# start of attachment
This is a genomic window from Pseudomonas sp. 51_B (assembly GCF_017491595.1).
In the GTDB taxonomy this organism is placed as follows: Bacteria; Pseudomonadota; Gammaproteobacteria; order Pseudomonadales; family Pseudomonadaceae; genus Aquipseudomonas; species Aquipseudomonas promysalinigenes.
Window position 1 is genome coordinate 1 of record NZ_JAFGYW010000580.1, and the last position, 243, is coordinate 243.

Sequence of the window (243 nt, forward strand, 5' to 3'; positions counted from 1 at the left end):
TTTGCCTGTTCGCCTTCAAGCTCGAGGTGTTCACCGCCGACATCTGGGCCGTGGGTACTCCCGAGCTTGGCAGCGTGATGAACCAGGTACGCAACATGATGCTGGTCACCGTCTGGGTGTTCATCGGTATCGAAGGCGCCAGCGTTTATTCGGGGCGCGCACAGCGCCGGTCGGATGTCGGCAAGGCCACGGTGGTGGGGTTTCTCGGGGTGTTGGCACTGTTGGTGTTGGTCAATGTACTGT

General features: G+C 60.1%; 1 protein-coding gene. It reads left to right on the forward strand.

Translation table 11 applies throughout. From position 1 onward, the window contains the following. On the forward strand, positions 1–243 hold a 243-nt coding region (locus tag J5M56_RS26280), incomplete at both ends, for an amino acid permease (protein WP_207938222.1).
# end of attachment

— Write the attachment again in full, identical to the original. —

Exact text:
This is a genomic window from Pseudomonas sp. 51_B (assembly GCF_017491595.1).
In the GTDB taxonomy this organism is placed as follows: Bacteria; Pseudomonadota; Gammaproteobacteria; order Pseudomonadales; family Pseudomonadaceae; genus Aquipseudomonas; species Aquipseudomonas promysalinigenes.
Window position 1 is genome coordinate 1 of record NZ_JAFGYW010000580.1, and the last position, 243, is coordinate 243.

Sequence of the window (243 nt, forward strand, 5' to 3'; positions counted from 1 at the left end):
TTTGCCTGTTCGCCTTCAAGCTCGAGGTGTTCACCGCCGACATCTGGGCCGTGGGTACTCCCGAGCTTGGCAGCGTGATGAACCAGGTACGCAACATGATGCTGGTCACCGTCTGGGTGTTCATCGGTATCGAAGGCGCCAGCGTTTATTCGGGGCGCGCACAGCGCCGGTCGGATGTCGGCAAGGCCACGGTGGTGGGGTTTCTCGGGGTGTTGGCACTGTTGGTGTTGGTCAATGTACTGT

General features: G+C 60.1%; 1 protein-coding gene. It reads left to right on the forward strand.

Translation table 11 applies throughout. From position 1 onward, the window contains the following. On the forward strand, positions 1–243 hold a 243-nt coding region (locus tag J5M56_RS26280), incomplete at both ends, for an amino acid permease (protein WP_207938222.1).